Age is not a prerequisite for something to be a classic. Actually age has nothing to do with it.

    For you people who clearly do not know what the word ‘classic’ means: in architecture it can be used for example for a building that is a model or standard of the style it represents. The museum is clearly an example of Liebeskind’s style and can therefore be a classic. Age and/or subjective opinion about the architecture has nothing to do with being a classic. Ugly things can be classics too :)

  10. Thumb up Thumb down +2

    It’s highly over-rated and very, very pretentious. Libeskind made dubious, arbitrary and completely insupportable claims for the “meaning” of the forms. He went on to repeat those exact same forms ad nauseum for every other project done since, regardless of whether it was a museum, a house or a piece of furniture. In doing so he undermined the purported logic of the forms when used here. In other words, Libeskind himself undermined the validity of this project. Definitely NOT a classic.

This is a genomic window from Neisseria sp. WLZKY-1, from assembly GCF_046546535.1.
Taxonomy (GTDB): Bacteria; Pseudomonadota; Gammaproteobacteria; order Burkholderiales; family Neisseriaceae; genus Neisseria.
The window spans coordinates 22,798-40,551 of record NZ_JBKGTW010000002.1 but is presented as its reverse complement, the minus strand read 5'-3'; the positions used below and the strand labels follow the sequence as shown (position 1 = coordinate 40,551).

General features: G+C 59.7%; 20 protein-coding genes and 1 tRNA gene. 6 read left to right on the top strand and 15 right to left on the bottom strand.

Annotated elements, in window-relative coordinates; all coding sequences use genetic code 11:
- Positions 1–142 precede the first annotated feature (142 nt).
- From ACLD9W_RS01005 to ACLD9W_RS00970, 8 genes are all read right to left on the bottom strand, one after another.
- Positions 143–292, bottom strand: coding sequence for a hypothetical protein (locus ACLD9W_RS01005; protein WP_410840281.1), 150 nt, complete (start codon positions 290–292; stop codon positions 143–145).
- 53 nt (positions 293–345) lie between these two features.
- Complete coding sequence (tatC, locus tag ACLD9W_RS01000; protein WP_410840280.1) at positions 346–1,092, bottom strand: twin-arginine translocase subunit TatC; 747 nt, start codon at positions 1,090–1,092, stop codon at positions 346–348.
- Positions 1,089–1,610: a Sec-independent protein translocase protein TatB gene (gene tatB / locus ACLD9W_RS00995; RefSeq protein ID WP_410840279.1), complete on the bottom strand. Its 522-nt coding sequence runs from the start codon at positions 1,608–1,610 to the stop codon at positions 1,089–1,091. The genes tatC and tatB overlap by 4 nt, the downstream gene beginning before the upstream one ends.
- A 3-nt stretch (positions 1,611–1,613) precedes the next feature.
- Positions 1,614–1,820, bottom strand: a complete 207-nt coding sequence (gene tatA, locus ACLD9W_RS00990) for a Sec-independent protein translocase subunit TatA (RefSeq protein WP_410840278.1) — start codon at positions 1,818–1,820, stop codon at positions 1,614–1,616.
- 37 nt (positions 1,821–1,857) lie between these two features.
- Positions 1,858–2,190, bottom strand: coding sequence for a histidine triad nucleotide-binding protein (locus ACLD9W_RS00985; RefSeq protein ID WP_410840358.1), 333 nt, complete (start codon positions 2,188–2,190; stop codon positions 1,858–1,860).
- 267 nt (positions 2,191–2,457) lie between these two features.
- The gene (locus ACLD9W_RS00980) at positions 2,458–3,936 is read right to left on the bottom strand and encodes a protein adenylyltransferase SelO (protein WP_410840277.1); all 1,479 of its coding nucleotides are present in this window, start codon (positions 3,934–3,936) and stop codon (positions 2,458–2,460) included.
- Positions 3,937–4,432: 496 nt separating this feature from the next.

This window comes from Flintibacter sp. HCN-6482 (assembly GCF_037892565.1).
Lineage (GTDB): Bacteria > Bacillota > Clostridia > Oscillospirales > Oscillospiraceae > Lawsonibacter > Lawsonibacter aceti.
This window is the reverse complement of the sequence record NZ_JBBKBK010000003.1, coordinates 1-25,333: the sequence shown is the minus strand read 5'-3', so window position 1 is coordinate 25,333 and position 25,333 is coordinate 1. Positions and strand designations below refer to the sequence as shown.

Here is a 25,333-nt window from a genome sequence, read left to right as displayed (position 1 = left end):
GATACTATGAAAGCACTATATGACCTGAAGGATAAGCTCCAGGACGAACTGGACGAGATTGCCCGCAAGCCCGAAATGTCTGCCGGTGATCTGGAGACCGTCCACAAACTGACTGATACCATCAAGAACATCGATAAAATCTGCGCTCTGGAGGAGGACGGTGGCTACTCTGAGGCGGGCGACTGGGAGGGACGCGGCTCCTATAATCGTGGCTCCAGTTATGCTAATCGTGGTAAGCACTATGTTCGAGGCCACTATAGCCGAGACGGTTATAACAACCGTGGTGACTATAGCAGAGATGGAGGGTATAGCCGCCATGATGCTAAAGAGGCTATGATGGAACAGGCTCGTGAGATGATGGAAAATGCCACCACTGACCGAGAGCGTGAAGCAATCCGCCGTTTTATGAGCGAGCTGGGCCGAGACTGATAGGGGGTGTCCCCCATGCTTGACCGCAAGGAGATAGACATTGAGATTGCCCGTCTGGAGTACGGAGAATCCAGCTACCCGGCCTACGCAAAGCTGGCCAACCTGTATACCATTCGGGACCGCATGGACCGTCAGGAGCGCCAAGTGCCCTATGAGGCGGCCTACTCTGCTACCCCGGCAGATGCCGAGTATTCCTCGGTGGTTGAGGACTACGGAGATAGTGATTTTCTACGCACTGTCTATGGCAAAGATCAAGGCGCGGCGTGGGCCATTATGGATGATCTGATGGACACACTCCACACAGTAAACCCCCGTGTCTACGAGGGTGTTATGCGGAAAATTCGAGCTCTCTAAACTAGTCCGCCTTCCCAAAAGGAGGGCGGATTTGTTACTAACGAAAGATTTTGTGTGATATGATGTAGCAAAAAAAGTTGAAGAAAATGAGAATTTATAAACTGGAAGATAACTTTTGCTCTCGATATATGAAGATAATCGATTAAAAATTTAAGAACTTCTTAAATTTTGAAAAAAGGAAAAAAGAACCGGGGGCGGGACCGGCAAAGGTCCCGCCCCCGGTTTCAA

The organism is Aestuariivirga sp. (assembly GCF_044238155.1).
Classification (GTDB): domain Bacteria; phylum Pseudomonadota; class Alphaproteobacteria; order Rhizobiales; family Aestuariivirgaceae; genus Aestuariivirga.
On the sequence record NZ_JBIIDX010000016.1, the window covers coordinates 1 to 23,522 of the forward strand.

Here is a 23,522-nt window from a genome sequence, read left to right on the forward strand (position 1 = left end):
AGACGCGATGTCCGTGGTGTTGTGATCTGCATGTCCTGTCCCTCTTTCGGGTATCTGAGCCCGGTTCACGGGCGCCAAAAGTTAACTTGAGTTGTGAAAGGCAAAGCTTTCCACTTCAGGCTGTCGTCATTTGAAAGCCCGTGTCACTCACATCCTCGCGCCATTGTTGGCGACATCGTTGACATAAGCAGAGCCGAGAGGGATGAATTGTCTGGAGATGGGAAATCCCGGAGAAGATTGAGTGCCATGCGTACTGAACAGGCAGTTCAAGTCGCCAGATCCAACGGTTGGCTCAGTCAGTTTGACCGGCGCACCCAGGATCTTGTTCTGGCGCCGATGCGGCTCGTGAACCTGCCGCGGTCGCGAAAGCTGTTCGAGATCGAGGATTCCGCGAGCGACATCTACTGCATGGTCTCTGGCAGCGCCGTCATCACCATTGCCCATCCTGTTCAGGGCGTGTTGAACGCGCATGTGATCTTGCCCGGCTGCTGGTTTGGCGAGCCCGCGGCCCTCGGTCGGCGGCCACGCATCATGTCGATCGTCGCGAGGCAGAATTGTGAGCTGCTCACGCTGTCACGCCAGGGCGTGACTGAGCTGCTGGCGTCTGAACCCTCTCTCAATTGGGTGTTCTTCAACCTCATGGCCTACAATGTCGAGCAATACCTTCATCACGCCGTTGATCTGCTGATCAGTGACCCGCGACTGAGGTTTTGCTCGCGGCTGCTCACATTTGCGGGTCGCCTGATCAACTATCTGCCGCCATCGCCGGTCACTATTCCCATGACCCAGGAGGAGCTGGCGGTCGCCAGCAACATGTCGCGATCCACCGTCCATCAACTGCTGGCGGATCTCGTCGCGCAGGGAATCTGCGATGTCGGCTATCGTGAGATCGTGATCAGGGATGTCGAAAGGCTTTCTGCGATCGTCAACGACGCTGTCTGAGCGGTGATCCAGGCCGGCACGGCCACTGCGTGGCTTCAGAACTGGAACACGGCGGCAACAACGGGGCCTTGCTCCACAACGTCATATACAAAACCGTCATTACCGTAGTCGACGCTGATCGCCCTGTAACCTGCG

11. Thumb up Thumb down +1

    In my opinion the best design is what the architect want to say by his building and the goal is to reach this piont to you ,so if he success ,he wil be a great arcitect .
    its a great building.

  12. Thumb up Thumb down -1

    befor any one make a comment he shoud read the describtion of the building !!!!!!!!!!!!!!!!

  13. Thumb up Thumb down 0